Some may blame it on the harvest moon, but there were some eerie new stories that were reported in the local papers during the fall of 1910.

Several local fires – one the result of carelessness and the other the work of a suspected arsonist, made it a very destructive time of the year.

In early October officials believed that a fire that destroyed the St. Elmo moving picture theater in Lansford was deliberately set. A Mr. Kelly, who played piano at the theater, reportedly saw the fire from his boarding house in Summit Hill and sounded the alarm.

During and after the fire, officials said "a strong scent of kerosene oil was detected." Shortly before the blaze started near midnight, a man passing by the theater said he heard a noise like someone walking inside the building. A boarder at the St. Elmo Hotel said he heard a sound similar to "some person walking on the roof of the theater."

Another fire, this one on the No. 2 slope of the MaryD Coal Company, burned fiercely on Oct. 12, shooting flames 25 feet in the air. About a half dozen men were at work in the slope, which was about 300 feet deep, when the fire was discovered and quickly spread. Fortunately they were able to scramble to safety.

"As soon as the fire was discovered, a stream of water was turned into the slope and was kept playing on the flames all night," the Courier reported.

It was suspected that the fire, which originated in the pump house, may have started after one of the men carelessly threw a match on the floor after lighting his pipe.

There were also individual stories that were both strange and sad. Early in the month, Frank Meyers, a Tamaqua man who worked at the No. 14 colliery, was walking to work along the railroad track when a train came along and he decided to hop on. This was especially dangerous for Meyers since he was subject to seizures. While attempting to jump on, he fell, his right arm landing on the rail and was quickly severed by the heavy wheel. He was taken to the Panther Creek Hospital where his arm was amputated at the shoulder.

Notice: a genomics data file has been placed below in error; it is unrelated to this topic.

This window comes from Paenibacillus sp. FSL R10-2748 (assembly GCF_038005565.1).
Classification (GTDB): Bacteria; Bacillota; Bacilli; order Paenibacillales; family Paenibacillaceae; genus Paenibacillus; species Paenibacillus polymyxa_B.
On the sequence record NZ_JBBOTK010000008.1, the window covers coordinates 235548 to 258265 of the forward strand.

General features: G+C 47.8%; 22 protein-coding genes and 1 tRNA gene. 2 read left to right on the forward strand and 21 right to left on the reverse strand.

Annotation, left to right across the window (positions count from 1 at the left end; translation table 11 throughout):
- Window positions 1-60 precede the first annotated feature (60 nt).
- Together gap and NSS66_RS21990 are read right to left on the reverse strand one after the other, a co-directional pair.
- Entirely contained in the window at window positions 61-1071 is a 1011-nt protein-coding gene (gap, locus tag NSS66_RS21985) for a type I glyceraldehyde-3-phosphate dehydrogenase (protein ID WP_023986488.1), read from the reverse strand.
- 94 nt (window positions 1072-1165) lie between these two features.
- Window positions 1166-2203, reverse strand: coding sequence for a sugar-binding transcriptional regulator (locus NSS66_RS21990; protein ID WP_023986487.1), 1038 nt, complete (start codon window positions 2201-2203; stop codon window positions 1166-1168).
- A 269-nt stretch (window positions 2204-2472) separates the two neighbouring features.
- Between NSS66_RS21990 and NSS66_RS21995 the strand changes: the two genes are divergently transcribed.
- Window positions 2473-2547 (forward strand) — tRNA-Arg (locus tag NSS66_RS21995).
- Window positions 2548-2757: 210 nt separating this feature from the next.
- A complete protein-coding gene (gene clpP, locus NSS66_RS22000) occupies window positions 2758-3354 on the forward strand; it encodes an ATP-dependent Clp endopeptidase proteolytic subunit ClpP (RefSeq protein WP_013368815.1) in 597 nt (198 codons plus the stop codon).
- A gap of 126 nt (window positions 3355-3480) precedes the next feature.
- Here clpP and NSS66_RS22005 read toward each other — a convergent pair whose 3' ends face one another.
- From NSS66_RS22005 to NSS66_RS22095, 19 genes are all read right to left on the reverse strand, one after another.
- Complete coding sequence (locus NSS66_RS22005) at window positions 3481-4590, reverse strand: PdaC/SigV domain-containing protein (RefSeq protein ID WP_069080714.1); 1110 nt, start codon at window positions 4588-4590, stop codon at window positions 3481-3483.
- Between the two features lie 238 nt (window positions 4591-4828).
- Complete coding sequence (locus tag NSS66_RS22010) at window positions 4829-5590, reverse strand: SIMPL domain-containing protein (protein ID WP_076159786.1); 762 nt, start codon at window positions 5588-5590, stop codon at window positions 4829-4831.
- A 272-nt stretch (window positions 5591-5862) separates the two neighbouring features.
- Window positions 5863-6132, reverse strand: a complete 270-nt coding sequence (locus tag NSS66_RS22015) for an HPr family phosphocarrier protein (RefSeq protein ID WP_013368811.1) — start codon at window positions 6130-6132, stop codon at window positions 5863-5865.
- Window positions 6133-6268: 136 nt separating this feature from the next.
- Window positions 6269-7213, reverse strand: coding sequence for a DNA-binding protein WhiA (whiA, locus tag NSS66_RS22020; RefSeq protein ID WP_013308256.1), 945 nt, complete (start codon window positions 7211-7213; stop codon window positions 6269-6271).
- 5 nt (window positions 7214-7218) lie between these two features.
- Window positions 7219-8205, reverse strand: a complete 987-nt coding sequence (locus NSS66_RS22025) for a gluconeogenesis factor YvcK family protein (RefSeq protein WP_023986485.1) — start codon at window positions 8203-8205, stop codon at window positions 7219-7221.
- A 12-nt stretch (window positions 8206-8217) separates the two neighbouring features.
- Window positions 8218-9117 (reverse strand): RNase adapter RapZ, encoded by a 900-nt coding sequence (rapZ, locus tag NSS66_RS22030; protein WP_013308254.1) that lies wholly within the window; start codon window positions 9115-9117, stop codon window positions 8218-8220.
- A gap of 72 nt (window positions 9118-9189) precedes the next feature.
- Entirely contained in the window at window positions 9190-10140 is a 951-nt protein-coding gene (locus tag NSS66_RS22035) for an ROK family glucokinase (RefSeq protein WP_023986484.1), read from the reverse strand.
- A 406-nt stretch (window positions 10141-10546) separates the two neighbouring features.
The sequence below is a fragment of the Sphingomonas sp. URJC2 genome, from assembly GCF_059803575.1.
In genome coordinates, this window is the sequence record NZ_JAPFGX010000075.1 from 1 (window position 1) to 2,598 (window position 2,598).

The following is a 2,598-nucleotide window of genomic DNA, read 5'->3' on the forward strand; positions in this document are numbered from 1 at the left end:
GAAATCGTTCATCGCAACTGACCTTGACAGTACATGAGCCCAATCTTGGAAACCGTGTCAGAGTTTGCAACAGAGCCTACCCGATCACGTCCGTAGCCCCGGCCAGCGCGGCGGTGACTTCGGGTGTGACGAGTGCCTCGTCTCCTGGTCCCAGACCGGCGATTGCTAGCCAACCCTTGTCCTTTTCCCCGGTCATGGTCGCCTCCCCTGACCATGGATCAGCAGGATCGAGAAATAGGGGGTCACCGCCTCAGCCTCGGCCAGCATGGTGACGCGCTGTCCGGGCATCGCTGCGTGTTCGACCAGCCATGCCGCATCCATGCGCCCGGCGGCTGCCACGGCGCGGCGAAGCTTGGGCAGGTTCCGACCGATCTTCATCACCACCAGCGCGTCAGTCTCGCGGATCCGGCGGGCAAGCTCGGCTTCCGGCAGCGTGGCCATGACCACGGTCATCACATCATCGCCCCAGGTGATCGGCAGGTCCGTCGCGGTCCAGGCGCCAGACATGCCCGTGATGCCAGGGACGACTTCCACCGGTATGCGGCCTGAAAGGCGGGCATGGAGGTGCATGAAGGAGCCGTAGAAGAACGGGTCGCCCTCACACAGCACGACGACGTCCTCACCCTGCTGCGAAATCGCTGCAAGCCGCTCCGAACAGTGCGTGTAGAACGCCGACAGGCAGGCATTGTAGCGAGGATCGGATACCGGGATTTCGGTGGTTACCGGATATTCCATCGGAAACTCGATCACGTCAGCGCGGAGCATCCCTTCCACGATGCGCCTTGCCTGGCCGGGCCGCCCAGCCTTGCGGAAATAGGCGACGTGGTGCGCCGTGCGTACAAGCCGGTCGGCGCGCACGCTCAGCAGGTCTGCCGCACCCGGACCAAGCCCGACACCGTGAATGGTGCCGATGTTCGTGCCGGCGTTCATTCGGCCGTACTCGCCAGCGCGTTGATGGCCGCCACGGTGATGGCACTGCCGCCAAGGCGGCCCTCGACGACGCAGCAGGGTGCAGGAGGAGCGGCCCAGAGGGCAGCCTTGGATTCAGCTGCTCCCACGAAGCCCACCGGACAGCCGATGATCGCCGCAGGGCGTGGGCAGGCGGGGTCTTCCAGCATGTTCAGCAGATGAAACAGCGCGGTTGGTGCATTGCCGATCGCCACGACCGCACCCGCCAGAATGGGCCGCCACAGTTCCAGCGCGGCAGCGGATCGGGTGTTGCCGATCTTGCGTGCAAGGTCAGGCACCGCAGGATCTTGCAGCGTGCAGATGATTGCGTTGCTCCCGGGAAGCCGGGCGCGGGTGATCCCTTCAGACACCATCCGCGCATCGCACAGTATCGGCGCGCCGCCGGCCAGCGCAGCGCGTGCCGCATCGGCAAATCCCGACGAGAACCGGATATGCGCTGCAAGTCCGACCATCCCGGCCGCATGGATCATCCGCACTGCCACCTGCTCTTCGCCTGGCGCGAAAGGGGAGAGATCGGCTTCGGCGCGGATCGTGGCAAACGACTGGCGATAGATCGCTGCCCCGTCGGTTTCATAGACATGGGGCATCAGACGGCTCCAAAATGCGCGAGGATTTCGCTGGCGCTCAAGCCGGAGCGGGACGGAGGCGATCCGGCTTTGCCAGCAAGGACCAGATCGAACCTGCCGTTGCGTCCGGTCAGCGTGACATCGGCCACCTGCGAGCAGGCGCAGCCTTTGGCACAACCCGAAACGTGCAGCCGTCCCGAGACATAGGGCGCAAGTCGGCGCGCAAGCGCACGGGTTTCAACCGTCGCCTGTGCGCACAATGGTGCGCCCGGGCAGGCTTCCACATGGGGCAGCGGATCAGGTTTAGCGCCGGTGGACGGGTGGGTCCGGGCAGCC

A Shenandoah man named John Thumm worked as a salesman for Armour, the Chicago-based meat packer, which made him a frequent visitor to Tamaqua. One day, Thumm received word from his former home in Allentown that his 74-year old mother had fallen and broken her hip. Given her advanced age, hospital officials reported "her recovery is doubtful."

While visiting her at the hospital three days later, Thumm was summoned home due to his brother's sudden illness. On arrival, he found that his brother had suffered a paralyzing stroke and was dead.

The shock of the brother's death and the injury to the mother greatly upset Thumm's invalid sister, and the woman collapsed. Her condition too was listed as serious. In less than a week, he had lost his brother, while his mother and sister were in declining health.

Another dual family tragedy involved the Bynon family of Lansford. William Bynon, 25, was used to taking friends to see the burning mine at Summit Hill. While leading a personal tour on the evening of Oct. 2 he was telling friends about the site when he got too close to the edge of the cave-in site and, according to the Tamaqua Courier, simply "disappeared from sight."

When rescuers reached the bottom, a distance of about 80 feet, they found Bynon barely alive. The popular, self-made tour guide died while being brought to the surface.

Ironically, just a few months earlier, his father was found dead at the bottom of a cave-in between Lansford and Coal Dale. According to the Courier report, the elderly man "got bewildered" while returning to his home and fell into the cave-in. He was found by William's brother.

Later in the month, a pastor from Schuylkill County dismissed the phrase out of the Christian lexicon to "turn the other cheek." On Oct. 17, Rev. William Kelly was returning home to his parish of St. Mary's Church in Branchdale, near Minersville, when he was targeted and pursued by three foreigners. One report stated that the attackers "rained volleys of stones and other missiles at him."

Once he reached the safety of his rectory, the priest retaliated in force.

"He secured a weapon and gave chase to his assailants," the Tamaqua Courier reported. Two of the three were captured.

A more upbeat story with Christian values emerged out of Lancaster. Rev. H. D. Boughter, pastor of the Church of God, was handed an envelope by a man who was asked to give it to 80-year-old Uriah Douglas.

Rev. Boughter delivered the envelope to Douglas personally and after opening it, he found five $100 bills. A note from the sender stated that he had wronged Douglas some 45 years earlier and wanted to make things right.

Douglas recalled that in 1865 a horse and team had been stolen from him and believed that this may have been restitution.